10 Disasters in Stadium Naming Rights
The folks at Eastman Kodak didn't mind having their name on Los Angeles' Kodak Theatre while stars were lining its red carpet for the Oscars and tomorrow's one-hit wonders were belting out stale pop songs from its American Idol stage. When Kodak went bankrupt this year, the $75 million it dropped on the theater's naming rights in 2001 seemed as bad as an investment as a 35mm camera in an all-digital world. Bye-bye Kodak, hello Dolby(DLB) Theatre.
Bankruptcies and scandals are particularly painful to the sports world, where every multimillion-dollar stadium is practically built with a "This Space For Rent" sign on its facade. Citigroup(C) stayed on the New York Mets' Citi Field after the company took $45 billion in bailouts. Air Canada and United Airlines'(UAL) names stayed on arenas in Toronto and Chicago, respectively, as those companies battled bankruptcy and shed jobs.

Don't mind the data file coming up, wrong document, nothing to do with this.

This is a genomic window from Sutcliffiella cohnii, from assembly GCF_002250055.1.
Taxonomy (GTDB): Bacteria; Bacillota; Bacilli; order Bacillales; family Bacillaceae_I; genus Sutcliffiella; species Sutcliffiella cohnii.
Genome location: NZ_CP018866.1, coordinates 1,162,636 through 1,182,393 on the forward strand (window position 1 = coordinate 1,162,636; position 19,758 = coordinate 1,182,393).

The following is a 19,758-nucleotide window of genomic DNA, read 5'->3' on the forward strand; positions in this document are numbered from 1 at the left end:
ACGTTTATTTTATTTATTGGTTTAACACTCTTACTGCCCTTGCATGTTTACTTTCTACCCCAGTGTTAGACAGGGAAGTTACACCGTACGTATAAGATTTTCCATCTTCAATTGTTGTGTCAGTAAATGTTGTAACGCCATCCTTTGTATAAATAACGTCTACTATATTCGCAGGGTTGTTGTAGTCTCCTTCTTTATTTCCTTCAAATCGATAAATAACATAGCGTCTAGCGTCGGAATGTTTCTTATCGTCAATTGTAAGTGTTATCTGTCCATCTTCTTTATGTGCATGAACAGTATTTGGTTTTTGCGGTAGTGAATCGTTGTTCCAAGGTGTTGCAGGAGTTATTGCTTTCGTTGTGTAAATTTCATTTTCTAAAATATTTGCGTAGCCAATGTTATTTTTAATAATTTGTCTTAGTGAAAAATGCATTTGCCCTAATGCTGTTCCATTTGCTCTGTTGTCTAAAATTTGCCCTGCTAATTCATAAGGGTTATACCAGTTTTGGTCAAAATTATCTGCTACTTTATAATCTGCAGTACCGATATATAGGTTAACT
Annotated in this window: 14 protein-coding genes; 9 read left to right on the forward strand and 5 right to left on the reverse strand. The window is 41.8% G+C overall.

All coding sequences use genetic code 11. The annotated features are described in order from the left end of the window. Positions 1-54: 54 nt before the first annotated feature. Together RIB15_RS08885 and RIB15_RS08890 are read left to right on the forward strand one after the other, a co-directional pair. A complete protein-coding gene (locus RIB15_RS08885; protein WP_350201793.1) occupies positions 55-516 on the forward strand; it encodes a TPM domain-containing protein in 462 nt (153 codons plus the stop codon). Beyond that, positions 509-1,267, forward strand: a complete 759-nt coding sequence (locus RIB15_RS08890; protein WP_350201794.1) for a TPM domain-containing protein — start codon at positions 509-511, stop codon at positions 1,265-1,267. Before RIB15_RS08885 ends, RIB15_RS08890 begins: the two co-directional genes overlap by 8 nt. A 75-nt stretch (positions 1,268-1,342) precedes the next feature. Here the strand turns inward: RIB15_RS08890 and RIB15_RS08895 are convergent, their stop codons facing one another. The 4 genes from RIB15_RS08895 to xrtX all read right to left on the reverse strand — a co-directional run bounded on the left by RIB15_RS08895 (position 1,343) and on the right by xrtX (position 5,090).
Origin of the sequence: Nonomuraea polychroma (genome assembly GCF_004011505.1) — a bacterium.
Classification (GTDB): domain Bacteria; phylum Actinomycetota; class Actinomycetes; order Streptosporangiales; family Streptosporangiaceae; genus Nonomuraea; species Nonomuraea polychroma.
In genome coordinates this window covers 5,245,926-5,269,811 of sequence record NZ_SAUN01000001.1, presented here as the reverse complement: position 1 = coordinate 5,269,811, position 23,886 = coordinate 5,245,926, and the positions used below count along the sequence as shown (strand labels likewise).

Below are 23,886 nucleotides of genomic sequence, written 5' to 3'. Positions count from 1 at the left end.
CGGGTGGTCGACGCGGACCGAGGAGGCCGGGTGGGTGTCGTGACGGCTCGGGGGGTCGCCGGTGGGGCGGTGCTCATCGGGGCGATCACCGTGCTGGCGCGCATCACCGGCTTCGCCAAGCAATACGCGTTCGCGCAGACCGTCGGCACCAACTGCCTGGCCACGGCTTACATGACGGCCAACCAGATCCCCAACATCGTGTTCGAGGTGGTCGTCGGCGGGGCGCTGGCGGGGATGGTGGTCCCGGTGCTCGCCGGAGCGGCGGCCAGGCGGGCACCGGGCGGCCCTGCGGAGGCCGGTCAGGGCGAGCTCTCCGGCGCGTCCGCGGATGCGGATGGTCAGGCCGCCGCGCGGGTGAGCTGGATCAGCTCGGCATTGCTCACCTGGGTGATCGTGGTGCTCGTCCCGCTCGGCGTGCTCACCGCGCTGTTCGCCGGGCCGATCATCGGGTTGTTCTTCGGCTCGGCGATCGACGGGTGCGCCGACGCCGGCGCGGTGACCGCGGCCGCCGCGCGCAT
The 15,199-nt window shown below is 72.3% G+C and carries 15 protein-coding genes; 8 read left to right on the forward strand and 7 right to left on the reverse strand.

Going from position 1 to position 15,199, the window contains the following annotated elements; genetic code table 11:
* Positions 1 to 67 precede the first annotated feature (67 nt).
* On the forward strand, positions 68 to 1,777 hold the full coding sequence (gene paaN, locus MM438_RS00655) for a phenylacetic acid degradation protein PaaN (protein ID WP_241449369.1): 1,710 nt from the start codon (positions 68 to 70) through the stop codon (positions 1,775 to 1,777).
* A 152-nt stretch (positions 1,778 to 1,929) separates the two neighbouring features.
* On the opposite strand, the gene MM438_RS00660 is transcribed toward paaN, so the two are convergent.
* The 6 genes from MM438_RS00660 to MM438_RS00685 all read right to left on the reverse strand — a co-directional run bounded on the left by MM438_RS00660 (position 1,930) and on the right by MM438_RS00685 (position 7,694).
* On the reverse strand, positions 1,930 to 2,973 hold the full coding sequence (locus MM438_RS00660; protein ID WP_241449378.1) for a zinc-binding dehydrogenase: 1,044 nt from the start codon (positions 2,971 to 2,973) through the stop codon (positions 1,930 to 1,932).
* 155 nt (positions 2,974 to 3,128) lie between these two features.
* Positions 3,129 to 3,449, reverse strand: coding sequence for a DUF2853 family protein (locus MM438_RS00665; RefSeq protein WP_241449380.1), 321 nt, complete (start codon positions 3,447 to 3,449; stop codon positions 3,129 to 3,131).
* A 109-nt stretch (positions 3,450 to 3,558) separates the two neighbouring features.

Those were just the companies that recovered. CNNMoney found that of the 60 publicly traded sponsors with names on sporting facilities, 37 of them (62%) have had their stocks slip in the past 12 months. Their value dropped an average 21%, compared with a 2.4% uptick in the S&P 500 during the same span.
Here are just 10 examples of stadium and arena naming deals in which the companies involved didn't foresee a financial losing streak:
Chesapeake Energy Arena
Home of: The Oklahoma City Thunder (NBA)
Cost of naming rights: $3 million a year
Chesapeake(CPK) slapped its name on Oklahoma City's arena less than a year ago and is already getting buyer's remorse.
Just after the company bought the naming rights in June, its share price started sliding and has dropped about 50% in the past year. Dirt cheap natural gas hasn't helped the company's bottom line, but neither has CEO Aubrey McClendon's SEC investigation. It turns out shareholders like to be told when their chairman gets a stake in well drilling and uses it to take out more than $1 billion in loans.